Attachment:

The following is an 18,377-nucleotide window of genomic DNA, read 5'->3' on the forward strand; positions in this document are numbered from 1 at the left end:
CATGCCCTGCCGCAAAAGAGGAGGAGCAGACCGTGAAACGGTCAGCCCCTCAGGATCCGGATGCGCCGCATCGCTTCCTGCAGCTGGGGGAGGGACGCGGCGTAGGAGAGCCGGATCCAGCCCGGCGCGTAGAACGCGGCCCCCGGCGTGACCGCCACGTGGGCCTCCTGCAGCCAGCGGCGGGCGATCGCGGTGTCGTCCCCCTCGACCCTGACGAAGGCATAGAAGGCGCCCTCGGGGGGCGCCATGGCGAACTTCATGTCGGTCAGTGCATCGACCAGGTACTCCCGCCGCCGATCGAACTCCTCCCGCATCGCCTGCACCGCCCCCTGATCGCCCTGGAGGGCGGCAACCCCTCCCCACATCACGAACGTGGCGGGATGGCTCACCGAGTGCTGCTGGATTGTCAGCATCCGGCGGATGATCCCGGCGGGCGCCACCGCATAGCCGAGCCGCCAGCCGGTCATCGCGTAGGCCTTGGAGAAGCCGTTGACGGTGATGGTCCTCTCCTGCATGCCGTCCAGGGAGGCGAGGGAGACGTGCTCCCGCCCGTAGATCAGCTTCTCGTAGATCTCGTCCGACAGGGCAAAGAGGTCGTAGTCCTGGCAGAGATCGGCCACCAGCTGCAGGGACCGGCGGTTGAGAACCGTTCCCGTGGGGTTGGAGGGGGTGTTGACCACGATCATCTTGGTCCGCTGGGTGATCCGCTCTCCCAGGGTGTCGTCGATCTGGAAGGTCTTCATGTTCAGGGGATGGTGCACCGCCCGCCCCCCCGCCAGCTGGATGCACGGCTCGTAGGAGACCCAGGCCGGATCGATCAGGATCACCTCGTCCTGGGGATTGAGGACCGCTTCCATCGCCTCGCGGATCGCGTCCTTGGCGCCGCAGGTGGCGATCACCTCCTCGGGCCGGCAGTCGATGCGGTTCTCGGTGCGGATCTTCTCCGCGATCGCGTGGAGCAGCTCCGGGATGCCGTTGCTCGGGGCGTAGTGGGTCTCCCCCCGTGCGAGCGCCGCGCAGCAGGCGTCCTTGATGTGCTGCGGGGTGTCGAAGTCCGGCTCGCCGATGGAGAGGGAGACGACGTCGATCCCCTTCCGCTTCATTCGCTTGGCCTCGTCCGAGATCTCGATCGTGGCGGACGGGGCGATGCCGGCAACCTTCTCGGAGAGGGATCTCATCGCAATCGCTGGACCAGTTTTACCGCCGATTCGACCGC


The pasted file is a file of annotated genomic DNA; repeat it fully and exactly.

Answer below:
The following is an 18,377-nucleotide window of genomic DNA, read 5'->3' on the forward strand; positions in this document are numbered from 1 at the left end:
CATGCCCTGCCGCAAAAGAGGAGGAGCAGACCGTGAAACGGTCAGCCCCTCAGGATCCGGATGCGCCGCATCGCTTCCTGCAGCTGGGGGAGGGACGCGGCGTAGGAGAGCCGGATCCAGCCCGGCGCGTAGAACGCGGCCCCCGGCGTGACCGCCACGTGGGCCTCCTGCAGCCAGCGGCGGGCGATCGCGGTGTCGTCCCCCTCGACCCTGACGAAGGCATAGAAGGCGCCCTCGGGGGGCGCCATGGCGAACTTCATGTCGGTCAGTGCATCGACCAGGTACTCCCGCCGCCGATCGAACTCCTCCCGCATCGCCTGCACCGCCCCCTGATCGCCCTGGAGGGCGGCAACCCCTCCCCACATCACGAACGTGGCGGGATGGCTCACCGAGTGCTGCTGGATTGTCAGCATCCGGCGGATGATCCCGGCGGGCGCCACCGCATAGCCGAGCCGCCAGCCGGTCATCGCGTAGGCCTTGGAGAAGCCGTTGACGGTGATGGTCCTCTCCTGCATGCCGTCCAGGGAGGCGAGGGAGACGTGCTCCCGCCCGTAGATCAGCTTCTCGTAGATCTCGTCCGACAGGGCAAAGAGGTCGTAGTCCTGGCAGAGATCGGCCACCAGCTGCAGGGACCGGCGGTTGAGAACCGTTCCCGTGGGGTTGGAGGGGGTGTTGACCACGATCATCTTGGTCCGCTGGGTGATCCGCTCTCCCAGGGTGTCGTCGATCTGGAAGGTCTTCATGTTCAGGGGATGGTGCACCGCCCGCCCCCCCGCCAGCTGGATGCACGGCTCGTAGGAGACCCAGGCCGGATCGATCAGGATCACCTCGTCCTGGGGATTGAGGACCGCTTCCATCGCCTCGCGGATCGCGTCCTTGGCGCCGCAGGTGGCGATCACCTCCTCGGGCCGGCAGTCGATGCGGTTCTCGGTGCGGATCTTCTCCGCGATCGCGTGGAGCAGCTCCGGGATGCCGTTGCTCGGGGCGTAGTGGGTCTCCCCCCGTGCGAGCGCCGCGCAGCAGGCGTCCTTGATGTGCTGCGGGGTGTCGAAGTCCGGCTCGCCGATGGAGAGGGAGACGACGTCGATCCCCTTCCGCTTCATTCGCTTGGCCTCGTCCGAGATCTCGATCGTGGCGGACGGGGCGATGCCGGCAACCTTCTCGGAGAGGGATCTCATCGCAATCGCTGGACCAGTTTTACCGCCGATTCGACCGC